You need a passport valid for three months to travel to Cyprus. You also need a visa, unless you are staying for less than 90 days and have a return or onward ticket from Cyprus. You may be asked to show proof of sufficient funds to cover your stay and documents required to travel to your next destination. For stays of longer than 90 days, you need a temporary residency visa; read the “Local Laws & Special Circumstances” section of this fact sheet for more information on this document. Be mindful that the Government of Cyprus does not recognize the residence permits issued by Turkish Cypriots for the portions of the island under Turkish Cypriot administration. The Government of Cyprus does not issue residency permits to individuals who live in the areas outside government control. On occasion, U.S. citizens who resided in the areas which are not under the effective control of the Republic of Cyprus for more than 90 days have been detained by officials at Larnaca airport and denied entry into government-controlled areas.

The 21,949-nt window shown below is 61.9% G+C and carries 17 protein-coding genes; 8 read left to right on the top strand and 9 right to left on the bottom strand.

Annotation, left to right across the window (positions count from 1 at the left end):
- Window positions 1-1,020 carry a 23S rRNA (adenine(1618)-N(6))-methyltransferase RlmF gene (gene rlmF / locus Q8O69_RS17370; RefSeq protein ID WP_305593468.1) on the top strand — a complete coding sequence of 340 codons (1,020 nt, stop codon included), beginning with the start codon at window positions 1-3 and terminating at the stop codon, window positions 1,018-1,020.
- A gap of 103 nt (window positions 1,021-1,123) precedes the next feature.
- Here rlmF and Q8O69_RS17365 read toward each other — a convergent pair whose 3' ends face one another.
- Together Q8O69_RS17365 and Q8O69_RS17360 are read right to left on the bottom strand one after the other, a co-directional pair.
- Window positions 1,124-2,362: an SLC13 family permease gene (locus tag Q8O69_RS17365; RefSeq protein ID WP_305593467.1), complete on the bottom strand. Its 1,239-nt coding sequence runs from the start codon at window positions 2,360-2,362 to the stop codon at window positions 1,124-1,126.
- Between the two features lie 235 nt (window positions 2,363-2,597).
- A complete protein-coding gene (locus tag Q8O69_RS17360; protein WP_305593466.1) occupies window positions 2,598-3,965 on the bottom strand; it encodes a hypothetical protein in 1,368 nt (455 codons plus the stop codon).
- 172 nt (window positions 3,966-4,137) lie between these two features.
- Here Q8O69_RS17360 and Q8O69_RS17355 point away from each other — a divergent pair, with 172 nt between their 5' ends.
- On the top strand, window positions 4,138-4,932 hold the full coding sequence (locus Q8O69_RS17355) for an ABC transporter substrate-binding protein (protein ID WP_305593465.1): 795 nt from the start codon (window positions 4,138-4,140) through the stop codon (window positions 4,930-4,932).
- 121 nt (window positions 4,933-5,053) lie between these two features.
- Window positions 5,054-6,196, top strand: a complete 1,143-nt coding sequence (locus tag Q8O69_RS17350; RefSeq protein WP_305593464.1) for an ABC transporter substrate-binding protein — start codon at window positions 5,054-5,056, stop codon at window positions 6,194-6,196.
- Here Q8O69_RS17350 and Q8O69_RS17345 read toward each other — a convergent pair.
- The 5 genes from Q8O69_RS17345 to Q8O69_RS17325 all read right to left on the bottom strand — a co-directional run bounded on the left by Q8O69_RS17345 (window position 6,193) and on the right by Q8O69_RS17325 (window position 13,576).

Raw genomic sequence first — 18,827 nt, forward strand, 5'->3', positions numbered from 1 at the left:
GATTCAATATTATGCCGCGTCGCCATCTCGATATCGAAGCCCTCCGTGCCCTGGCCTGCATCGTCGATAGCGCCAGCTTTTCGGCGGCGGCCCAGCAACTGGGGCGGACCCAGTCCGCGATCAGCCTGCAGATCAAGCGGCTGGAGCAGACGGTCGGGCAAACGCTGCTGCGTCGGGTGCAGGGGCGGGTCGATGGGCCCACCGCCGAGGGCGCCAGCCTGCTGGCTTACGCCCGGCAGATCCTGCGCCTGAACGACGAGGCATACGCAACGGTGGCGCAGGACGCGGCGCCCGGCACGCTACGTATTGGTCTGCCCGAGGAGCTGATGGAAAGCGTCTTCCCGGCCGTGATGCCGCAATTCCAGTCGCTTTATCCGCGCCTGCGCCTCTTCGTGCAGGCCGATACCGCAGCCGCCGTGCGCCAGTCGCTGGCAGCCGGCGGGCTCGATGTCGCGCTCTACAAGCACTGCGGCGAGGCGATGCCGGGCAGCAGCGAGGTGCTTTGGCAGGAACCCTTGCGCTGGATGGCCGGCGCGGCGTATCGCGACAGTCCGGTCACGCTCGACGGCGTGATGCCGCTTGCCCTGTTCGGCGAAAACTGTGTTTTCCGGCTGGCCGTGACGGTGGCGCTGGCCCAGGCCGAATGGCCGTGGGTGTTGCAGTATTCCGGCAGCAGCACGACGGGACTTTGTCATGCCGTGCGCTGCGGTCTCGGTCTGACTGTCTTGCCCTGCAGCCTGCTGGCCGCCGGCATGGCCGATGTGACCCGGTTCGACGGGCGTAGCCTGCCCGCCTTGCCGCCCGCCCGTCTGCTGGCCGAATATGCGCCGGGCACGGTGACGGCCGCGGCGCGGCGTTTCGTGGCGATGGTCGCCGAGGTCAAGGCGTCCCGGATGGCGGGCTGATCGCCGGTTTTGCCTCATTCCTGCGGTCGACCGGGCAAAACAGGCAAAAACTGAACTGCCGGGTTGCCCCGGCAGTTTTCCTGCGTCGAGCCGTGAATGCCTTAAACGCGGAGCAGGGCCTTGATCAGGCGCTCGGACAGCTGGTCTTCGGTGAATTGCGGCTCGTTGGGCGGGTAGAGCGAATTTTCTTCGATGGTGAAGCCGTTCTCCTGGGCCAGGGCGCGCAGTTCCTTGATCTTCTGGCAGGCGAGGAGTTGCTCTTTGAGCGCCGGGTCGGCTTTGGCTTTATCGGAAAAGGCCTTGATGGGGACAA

Read the “Special Circumstances” section of this fact sheet for important additional information about entry requirements into the Turkish Cypriot-administered areas. For further information on entry requirements for the Republic of Cyprus, contact the Embassy of Cyprus at 2211 R Street NW, Washington, D.C. 20008-4082, tel. (202) 462-572, or the Cypriot Consulate in New York at 13 East 40th Street, 5th floor, New York, NY 10016, tel. (212) 686-6016/17.